Don’t feel like you need to check your email every few days if you’ve clearly defined expectations that you will not be on your email at all. Just make sure to reach an agreement with your boss about how you'll both handle an emergency (e.g. "I'll expect a call from you if there's something that can't wait.") {Click to Tweet}

Be considerate of your colleagues’ time by avoiding particularly stressful periods during the year. Don't jet off right before your company's big annual gala or a huge end-of-year deadline.

4. PLAN AROUND YOUR PROJECTS

It's hard to know what will be happening five months out when you initially plan your getaway. But whenever possible try to be considerate of your colleagues’ time by avoiding any particularly stressful periods during the year. It goes without saying that you shouldn’t jet off right before your company's big annual galaor a huge end-of-year deadline. You should also take into consideration your own work flux, e.g. what times of the year you know you have more on your plate or when you need to be around as a team player.

No one wants to be stuck with extra work because you couldn’t move your vacation by one week. Avoid any office drama or hart feelings by looking at the full calendar year, talking to your team, and seeing when it is best to take off for a week or two without putting anyone out. Better yet, see if you can plan vacations as an entire team so no one runs into a sticky situation down the road when trying to get-through all of their P.T.O. days in December.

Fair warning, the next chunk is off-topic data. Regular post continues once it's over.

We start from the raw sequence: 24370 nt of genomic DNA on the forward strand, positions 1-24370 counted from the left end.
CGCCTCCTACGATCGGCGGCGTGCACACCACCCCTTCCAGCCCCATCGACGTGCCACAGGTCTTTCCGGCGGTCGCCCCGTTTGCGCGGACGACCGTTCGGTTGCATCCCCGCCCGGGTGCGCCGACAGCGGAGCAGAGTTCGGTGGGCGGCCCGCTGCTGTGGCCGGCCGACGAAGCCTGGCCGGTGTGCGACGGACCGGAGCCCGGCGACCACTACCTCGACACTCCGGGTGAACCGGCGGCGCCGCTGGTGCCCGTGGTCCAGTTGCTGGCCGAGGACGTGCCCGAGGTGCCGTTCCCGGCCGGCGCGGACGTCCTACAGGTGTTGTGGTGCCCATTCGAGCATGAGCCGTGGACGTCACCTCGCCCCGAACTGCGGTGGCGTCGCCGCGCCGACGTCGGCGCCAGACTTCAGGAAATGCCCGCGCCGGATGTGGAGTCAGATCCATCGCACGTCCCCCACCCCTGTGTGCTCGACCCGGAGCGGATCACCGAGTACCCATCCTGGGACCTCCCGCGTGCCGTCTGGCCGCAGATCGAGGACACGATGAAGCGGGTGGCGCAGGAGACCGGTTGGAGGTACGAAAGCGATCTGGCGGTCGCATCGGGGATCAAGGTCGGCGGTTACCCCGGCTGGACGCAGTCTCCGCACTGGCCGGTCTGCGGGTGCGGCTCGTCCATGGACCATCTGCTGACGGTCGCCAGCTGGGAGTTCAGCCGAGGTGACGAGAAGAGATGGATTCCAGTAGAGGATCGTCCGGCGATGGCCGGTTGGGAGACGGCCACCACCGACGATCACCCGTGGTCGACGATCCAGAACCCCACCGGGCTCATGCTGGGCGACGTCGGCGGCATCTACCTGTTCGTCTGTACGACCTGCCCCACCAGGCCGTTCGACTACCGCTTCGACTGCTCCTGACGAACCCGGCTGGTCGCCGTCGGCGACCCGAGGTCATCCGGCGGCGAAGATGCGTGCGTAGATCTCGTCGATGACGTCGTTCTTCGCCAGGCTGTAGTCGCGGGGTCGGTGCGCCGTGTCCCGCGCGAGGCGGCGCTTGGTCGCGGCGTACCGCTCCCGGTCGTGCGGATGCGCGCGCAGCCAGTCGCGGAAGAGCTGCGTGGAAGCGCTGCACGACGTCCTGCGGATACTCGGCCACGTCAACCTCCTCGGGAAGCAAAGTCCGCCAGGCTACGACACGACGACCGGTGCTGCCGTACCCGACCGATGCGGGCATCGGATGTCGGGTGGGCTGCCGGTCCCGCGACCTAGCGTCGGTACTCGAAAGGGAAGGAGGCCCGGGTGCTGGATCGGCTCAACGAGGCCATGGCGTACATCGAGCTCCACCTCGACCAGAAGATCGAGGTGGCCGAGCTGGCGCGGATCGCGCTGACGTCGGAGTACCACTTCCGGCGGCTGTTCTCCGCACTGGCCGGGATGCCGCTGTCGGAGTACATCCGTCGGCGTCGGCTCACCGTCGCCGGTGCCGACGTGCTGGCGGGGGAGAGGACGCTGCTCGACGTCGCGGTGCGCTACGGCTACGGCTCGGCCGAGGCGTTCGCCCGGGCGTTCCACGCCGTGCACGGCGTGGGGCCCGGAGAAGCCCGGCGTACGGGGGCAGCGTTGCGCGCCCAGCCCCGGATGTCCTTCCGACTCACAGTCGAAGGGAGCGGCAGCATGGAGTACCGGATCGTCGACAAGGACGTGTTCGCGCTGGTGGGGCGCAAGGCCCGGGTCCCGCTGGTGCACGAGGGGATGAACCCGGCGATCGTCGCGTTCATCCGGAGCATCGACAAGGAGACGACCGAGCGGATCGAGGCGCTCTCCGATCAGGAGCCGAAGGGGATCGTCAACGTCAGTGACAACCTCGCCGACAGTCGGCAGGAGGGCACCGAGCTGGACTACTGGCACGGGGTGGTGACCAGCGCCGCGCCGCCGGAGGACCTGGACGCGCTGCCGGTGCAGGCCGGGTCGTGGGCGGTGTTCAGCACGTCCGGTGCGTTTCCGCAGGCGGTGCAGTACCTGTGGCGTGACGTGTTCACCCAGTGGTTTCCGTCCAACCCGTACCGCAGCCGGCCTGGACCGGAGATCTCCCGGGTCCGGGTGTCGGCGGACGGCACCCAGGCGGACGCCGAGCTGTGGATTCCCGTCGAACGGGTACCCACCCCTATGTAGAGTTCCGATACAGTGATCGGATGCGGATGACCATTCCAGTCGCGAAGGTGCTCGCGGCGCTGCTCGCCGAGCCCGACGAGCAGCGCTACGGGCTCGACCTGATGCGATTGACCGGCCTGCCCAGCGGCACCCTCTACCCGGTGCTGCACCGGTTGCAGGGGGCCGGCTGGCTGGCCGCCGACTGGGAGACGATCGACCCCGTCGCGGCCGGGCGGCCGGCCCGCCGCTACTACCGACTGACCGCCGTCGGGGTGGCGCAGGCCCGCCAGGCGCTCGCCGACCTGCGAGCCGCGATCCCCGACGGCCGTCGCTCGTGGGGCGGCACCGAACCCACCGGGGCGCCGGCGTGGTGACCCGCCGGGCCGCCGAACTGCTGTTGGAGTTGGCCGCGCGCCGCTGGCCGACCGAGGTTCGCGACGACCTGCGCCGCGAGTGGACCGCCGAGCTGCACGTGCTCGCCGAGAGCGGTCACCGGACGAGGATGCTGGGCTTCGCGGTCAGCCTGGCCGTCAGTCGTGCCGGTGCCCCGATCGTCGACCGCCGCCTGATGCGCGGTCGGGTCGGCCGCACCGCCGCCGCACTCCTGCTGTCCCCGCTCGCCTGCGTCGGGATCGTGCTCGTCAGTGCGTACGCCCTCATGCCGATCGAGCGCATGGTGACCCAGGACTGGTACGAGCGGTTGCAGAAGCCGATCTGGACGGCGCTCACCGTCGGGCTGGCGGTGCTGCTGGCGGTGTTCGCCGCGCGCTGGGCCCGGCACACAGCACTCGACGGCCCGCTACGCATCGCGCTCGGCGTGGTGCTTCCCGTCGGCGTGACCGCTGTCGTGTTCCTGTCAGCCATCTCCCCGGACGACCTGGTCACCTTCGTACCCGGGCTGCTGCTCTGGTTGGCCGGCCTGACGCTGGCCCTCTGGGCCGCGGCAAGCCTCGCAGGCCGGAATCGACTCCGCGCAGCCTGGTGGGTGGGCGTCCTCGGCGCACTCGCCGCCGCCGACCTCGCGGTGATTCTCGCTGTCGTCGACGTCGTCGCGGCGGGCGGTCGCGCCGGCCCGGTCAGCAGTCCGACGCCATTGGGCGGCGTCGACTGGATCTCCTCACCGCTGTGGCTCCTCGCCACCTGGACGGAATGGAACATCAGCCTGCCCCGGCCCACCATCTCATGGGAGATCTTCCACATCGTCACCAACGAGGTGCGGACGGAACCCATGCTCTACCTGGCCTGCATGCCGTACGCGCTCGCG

5. DON'T CHEAT

Preventing work emergencies is also about holding yourself accountable, and we tend to cheat in two ways: 

CHEATING OTHERS

It's tempting as the final days of work wind down to slack off or push deadlines until after you return because you're distracted by your upcoming plans. Don't. Make a to-do list of everything that needs to get done before you go and hold yourself to it. 

CHEATING YOURSELF

You can also create plenty of your own drama even if you’re on a beach a thousand miles away when you’re overthinking and stressing about what's happening in your absence.

Don’t cheat by checking your work email “just to see if anything big has happened” or dial into your voicemail “so you can be sure” everything's all right. If you don’t allow yourself to disconnect and let the stress go, you won’t be of use to anyone when you return. You’ll just be more frazzled and high-strung.

- - -

If you have honest conversations with your coworkers, set realistic expectations for yourself, and plan appropriately, you can have a phone-free vacation—well, except for your Instagram filters of course. Take your “me time,” and you’ll be ready to tackle your first day back in the office with so much energy and dedication, your colleagues just might appreciate your vacation time as much as you did.

* * * 

Have you found a way to actually disconnect while on vacation? We'd love to hear your tips.